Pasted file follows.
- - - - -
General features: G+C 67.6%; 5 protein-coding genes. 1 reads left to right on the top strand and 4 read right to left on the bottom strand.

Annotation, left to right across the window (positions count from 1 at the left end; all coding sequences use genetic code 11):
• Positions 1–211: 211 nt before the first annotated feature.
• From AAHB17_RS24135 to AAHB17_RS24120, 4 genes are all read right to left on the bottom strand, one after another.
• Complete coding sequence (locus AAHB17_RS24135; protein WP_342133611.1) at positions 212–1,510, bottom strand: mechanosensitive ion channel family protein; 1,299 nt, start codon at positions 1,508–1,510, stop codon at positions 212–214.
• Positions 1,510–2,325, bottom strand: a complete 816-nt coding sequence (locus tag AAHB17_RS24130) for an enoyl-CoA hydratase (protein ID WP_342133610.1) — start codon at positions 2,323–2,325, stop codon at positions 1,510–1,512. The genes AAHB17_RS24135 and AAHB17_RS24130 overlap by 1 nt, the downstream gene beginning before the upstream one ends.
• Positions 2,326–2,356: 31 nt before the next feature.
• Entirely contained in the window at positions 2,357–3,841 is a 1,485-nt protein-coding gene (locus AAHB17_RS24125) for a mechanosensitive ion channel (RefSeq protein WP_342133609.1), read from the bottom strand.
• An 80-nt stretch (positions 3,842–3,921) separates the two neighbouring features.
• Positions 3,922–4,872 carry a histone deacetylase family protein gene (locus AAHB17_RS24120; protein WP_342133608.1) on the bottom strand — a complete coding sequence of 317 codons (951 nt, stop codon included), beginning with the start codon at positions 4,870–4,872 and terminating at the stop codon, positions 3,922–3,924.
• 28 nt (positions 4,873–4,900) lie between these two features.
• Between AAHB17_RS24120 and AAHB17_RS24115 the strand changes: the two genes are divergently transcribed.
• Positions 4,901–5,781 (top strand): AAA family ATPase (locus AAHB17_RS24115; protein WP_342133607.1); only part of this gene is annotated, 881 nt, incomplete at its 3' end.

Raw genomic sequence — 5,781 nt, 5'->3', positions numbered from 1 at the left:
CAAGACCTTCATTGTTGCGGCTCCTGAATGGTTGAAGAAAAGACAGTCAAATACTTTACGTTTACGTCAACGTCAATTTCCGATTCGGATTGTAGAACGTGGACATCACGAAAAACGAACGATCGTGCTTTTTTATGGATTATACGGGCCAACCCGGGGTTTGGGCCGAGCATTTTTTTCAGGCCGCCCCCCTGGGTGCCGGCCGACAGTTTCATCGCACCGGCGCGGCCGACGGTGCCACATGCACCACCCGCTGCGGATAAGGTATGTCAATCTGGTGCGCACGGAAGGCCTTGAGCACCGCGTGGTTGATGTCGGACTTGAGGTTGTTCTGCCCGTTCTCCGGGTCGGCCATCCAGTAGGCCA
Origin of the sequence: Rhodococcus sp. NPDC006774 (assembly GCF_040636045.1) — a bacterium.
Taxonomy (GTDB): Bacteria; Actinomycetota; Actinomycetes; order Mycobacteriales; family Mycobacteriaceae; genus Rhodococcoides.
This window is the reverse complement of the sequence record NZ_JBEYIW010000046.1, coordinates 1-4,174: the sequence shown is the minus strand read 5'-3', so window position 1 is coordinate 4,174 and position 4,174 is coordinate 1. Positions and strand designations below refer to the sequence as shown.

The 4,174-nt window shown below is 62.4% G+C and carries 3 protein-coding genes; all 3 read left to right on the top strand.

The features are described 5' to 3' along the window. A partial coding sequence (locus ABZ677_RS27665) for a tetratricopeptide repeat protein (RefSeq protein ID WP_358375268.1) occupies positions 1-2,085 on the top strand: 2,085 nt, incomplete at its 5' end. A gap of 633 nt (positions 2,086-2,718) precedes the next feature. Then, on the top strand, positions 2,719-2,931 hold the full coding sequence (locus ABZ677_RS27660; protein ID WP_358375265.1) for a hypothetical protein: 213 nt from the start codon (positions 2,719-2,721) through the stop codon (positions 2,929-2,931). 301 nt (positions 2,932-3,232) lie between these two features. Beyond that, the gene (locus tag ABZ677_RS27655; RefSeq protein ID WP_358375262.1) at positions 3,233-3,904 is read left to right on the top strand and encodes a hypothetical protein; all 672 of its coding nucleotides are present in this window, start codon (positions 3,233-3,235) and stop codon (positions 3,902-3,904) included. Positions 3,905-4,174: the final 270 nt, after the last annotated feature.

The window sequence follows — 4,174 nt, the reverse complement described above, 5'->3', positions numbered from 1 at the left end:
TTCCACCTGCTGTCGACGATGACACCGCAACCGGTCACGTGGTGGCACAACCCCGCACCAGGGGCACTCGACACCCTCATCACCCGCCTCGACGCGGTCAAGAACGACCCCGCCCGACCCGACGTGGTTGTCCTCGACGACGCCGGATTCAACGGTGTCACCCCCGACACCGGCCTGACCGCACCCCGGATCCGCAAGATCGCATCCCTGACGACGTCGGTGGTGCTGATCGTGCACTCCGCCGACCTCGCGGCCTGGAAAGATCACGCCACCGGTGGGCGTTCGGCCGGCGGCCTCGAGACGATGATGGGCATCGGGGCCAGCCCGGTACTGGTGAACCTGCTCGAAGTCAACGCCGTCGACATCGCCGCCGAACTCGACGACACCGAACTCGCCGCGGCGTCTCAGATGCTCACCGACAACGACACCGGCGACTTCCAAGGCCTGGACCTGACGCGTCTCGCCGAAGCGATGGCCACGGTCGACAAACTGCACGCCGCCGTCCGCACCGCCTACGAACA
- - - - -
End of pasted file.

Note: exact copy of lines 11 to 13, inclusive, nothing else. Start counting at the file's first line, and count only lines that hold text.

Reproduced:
• 28 nt (positions 4,873–4,900) lie between these two features.
• Between AAHB17_RS24120 and AAHB17_RS24115 the strand changes: the two genes are divergently transcribed.
• Positions 4,901–5,781 (top strand): AAA family ATPase (locus AAHB17_RS24115; protein WP_342133607.1); only part of this gene is annotated, 881 nt, incomplete at its 3' end.